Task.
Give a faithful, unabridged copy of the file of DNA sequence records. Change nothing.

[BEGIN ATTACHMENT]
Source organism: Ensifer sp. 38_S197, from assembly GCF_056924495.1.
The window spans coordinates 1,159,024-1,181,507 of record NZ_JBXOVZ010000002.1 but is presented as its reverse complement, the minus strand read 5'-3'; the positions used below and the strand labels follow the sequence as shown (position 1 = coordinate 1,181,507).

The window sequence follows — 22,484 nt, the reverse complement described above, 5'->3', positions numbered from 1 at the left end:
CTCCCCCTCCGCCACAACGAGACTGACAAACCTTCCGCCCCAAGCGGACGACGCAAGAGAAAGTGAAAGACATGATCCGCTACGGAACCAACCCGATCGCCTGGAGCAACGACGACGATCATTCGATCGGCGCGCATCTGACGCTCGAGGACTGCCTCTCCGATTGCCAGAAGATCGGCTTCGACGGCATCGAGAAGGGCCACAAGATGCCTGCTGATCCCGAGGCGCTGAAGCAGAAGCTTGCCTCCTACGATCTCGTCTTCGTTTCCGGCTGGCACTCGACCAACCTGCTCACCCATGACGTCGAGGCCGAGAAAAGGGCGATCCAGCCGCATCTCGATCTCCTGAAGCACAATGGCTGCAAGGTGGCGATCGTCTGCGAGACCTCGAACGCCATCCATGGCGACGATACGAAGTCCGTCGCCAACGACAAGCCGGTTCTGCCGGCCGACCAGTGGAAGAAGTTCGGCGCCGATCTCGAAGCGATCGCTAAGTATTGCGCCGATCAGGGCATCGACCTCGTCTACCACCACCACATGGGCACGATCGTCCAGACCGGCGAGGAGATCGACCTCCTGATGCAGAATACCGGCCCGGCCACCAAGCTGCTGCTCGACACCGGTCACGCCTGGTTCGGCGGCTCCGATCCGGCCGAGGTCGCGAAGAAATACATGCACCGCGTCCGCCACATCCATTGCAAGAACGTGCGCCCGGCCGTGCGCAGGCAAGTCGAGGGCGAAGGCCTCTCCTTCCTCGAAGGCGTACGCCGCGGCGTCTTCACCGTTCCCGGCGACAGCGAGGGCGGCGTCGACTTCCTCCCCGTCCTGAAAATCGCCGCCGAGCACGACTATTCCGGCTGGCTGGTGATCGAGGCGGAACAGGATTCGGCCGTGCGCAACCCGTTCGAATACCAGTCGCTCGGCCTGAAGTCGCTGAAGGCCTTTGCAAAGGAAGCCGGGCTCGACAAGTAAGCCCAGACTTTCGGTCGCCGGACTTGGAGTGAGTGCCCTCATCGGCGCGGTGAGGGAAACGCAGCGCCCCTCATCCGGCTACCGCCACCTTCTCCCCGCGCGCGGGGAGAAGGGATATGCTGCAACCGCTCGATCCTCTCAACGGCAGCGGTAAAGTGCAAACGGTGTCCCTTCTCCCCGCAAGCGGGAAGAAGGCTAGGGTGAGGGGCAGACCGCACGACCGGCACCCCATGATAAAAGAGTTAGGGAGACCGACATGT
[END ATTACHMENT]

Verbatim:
Source organism: Ensifer sp. 38_S197, from assembly GCF_056924495.1.
The window spans coordinates 1,159,024-1,181,507 of record NZ_JBXOVZ010000002.1 but is presented as its reverse complement, the minus strand read 5'-3'; the positions used below and the strand labels follow the sequence as shown (position 1 = coordinate 1,181,507).

The window sequence follows — 22,484 nt, the reverse complement described above, 5'->3', positions numbered from 1 at the left end:
CTCCCCCTCCGCCACAACGAGACTGACAAACCTTCCGCCCCAAGCGGACGACGCAAGAGAAAGTGAAAGACATGATCCGCTACGGAACCAACCCGATCGCCTGGAGCAACGACGACGATCATTCGATCGGCGCGCATCTGACGCTCGAGGACTGCCTCTCCGATTGCCAGAAGATCGGCTTCGACGGCATCGAGAAGGGCCACAAGATGCCTGCTGATCCCGAGGCGCTGAAGCAGAAGCTTGCCTCCTACGATCTCGTCTTCGTTTCCGGCTGGCACTCGACCAACCTGCTCACCCATGACGTCGAGGCCGAGAAAAGGGCGATCCAGCCGCATCTCGATCTCCTGAAGCACAATGGCTGCAAGGTGGCGATCGTCTGCGAGACCTCGAACGCCATCCATGGCGACGATACGAAGTCCGTCGCCAACGACAAGCCGGTTCTGCCGGCCGACCAGTGGAAGAAGTTCGGCGCCGATCTCGAAGCGATCGCTAAGTATTGCGCCGATCAGGGCATCGACCTCGTCTACCACCACCACATGGGCACGATCGTCCAGACCGGCGAGGAGATCGACCTCCTGATGCAGAATACCGGCCCGGCCACCAAGCTGCTGCTCGACACCGGTCACGCCTGGTTCGGCGGCTCCGATCCGGCCGAGGTCGCGAAGAAATACATGCACCGCGTCCGCCACATCCATTGCAAGAACGTGCGCCCGGCCGTGCGCAGGCAAGTCGAGGGCGAAGGCCTCTCCTTCCTCGAAGGCGTACGCCGCGGCGTCTTCACCGTTCCCGGCGACAGCGAGGGCGGCGTCGACTTCCTCCCCGTCCTGAAAATCGCCGCCGAGCACGACTATTCCGGCTGGCTGGTGATCGAGGCGGAACAGGATTCGGCCGTGCGCAACCCGTTCGAATACCAGTCGCTCGGCCTGAAGTCGCTGAAGGCCTTTGCAAAGGAAGCCGGGCTCGACAAGTAAGCCCAGACTTTCGGTCGCCGGACTTGGAGTGAGTGCCCTCATCGGCGCGGTGAGGGAAACGCAGCGCCCCTCATCCGGCTACCGCCACCTTCTCCCCGCGCGCGGGGAGAAGGGATATGCTGCAACCGCTCGATCCTCTCAACGGCAGCGGTAAAGTGCAAACGGTGTCCCTTCTCCCCGCAAGCGGGAAGAAGGCTAGGGTGAGGGGCAGACCGCACGACCGGCACCCCATGATAAAAGAGTTAGGGAGACCGACATGT